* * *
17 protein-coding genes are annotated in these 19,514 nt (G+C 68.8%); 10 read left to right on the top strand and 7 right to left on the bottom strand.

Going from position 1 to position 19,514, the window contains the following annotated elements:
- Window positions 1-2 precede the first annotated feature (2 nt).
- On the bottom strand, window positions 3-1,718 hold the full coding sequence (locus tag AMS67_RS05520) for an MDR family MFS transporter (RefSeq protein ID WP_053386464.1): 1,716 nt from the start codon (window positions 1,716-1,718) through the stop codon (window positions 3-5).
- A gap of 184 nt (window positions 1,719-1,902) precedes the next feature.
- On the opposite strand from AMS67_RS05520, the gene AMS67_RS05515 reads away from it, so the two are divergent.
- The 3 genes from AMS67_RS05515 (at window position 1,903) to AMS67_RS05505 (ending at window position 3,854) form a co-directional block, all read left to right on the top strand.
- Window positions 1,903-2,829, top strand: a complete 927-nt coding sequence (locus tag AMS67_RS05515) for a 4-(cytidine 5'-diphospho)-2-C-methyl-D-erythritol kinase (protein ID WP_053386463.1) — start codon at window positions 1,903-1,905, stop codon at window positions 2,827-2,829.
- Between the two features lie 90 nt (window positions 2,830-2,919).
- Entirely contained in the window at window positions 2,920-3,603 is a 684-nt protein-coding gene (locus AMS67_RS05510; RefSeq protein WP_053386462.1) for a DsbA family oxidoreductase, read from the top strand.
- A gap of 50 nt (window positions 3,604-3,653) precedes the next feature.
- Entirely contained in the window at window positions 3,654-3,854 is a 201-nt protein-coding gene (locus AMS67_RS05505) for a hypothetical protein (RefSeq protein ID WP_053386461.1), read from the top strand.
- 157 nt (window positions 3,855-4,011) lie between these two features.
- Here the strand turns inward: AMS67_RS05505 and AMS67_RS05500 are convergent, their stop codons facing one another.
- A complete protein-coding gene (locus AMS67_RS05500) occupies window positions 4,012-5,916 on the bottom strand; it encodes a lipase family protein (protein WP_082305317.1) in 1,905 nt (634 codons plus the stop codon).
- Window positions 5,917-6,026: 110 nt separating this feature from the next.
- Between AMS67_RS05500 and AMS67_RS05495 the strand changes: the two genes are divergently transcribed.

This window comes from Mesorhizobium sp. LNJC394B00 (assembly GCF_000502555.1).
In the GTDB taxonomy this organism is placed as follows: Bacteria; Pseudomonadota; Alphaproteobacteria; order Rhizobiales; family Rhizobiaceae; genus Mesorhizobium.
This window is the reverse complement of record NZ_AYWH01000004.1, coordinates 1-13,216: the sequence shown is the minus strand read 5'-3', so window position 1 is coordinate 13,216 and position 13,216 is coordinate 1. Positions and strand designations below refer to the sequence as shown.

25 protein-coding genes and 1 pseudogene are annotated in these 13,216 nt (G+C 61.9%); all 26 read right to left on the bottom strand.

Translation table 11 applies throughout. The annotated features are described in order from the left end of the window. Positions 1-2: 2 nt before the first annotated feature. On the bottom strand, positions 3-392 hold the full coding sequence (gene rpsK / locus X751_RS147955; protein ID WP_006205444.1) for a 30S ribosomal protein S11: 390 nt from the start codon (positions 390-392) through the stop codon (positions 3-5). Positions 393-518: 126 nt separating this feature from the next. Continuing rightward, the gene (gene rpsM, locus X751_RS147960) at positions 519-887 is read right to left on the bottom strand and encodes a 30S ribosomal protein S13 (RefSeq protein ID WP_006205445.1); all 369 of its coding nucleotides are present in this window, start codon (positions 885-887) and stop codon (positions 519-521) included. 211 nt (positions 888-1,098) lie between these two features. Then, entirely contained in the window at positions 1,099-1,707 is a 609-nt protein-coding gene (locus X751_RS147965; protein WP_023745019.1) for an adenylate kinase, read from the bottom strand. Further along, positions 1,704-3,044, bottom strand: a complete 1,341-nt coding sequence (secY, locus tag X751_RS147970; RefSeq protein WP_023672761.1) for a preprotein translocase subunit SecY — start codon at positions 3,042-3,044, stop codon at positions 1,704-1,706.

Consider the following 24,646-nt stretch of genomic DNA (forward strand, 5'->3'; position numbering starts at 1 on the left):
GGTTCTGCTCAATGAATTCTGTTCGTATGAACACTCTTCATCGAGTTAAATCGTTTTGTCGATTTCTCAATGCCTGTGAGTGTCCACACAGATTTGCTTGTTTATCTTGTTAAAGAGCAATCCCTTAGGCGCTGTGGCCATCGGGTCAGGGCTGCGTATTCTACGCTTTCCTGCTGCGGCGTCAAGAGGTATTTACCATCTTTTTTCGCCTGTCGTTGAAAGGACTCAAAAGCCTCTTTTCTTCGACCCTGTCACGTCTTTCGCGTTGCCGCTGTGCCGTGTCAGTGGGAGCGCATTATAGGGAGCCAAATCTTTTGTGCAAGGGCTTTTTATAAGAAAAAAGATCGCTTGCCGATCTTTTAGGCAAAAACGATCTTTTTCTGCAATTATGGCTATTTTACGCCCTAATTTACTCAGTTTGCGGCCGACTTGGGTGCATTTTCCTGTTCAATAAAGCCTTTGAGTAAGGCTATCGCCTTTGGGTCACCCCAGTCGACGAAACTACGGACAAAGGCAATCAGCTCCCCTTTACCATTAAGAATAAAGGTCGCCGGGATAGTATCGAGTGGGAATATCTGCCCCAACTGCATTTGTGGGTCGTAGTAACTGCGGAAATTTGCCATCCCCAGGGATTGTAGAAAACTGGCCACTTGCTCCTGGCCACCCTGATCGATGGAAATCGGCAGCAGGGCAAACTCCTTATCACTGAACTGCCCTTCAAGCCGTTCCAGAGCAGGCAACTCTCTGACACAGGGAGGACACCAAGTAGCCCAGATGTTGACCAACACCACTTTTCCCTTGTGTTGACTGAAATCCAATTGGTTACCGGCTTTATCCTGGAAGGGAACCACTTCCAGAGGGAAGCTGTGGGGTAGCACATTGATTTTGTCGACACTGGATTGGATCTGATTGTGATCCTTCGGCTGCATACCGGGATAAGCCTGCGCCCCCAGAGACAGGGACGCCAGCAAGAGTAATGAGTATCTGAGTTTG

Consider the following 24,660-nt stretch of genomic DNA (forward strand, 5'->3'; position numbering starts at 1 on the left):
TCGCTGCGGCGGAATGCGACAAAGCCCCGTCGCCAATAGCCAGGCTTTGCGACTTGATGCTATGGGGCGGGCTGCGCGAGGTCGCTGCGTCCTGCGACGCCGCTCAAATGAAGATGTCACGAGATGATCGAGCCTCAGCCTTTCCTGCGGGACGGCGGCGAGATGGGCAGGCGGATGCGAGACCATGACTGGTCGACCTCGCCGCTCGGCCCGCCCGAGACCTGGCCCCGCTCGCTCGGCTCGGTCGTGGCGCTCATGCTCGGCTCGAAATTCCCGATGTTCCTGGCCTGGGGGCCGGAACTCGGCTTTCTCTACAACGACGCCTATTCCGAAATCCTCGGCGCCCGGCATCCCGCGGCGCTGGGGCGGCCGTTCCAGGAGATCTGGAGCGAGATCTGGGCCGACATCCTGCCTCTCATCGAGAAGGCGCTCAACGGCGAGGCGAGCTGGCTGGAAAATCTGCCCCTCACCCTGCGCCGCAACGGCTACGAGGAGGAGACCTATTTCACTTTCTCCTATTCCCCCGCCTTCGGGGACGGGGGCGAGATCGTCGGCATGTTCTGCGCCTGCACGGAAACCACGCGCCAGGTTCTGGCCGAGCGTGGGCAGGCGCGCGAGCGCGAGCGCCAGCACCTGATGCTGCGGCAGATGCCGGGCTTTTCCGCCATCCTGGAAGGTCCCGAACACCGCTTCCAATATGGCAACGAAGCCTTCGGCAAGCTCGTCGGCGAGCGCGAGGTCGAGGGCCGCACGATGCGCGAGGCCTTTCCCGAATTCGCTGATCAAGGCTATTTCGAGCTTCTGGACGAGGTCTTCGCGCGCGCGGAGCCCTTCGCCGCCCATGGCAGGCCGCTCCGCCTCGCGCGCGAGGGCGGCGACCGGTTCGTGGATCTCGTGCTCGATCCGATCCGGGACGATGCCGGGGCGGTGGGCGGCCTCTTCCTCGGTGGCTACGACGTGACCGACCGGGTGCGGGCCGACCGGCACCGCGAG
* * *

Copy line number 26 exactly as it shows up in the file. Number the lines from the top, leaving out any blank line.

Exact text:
TCGCTGCGGCGGAATGCGACAAAGCCCCGTCGCCAATAGCCAGGCTTTGCGACTTGATGCTATGGGGCGGGCTGCGCGAGGTCGCTGCGTCCTGCGACGCCGCTCAAATGAAGATGTCACGAGATGATCGAGCCTCAGCCTTTCCTGCGGGACGGCGGCGAGATGGGCAGGCGGATGCGAGACCATGACTGGTCGACCTCGCCGCTCGGCCCGCCCGAGACCTGGCCCCGCTCGCTCGGCTCGGTCGTGGCGCTCATGCTCGGCTCGAAATTCCCGATGTTCCTGGCCTGGGGGCCGGAACTCGGCTTTCTCTACAACGACGCCTATTCCGAAATCCTCGGCGCCCGGCATCCCGCGGCGCTGGGGCGGCCGTTCCAGGAGATCTGGAGCGAGATCTGGGCCGACATCCTGCCTCTCATCGAGAAGGCGCTCAACGGCGAGGCGAGCTGGCTGGAAAATCTGCCCCTCACCCTGCGCCGCAACGGCTACGAGGAGGAGACCTATTTCACTTTCTCCTATTCCCCCGCCTTCGGGGACGGGGGCGAGATCGTCGGCATGTTCTGCGCCTGCACGGAAACCACGCGCCAGGTTCTGGCCGAGCGTGGGCAGGCGCGCGAGCGCGAGCGCCAGCACCTGATGCTGCGGCAGATGCCGGGCTTTTCCGCCATCCTGGAAGGTCCCGAACACCGCTTCCAATATGGCAACGAAGCCTTCGGCAAGCTCGTCGGCGAGCGCGAGGTCGAGGGCCGCACGATGCGCGAGGCCTTTCCCGAATTCGCTGATCAAGGCTATTTCGAGCTTCTGGACGAGGTCTTCGCGCGCGCGGAGCCCTTCGCCGCCCATGGCAGGCCGCTCCGCCTCGCGCGCGAGGGCGGCGACCGGTTCGTGGATCTCGTGCTCGATCCGATCCGGGACGATGCCGGGGCGGTGGGCGGCCTCTTCCTCGGTGGCTACGACGTGACCGACCGGGTGCGGGCCGACCGGCACCGCGAG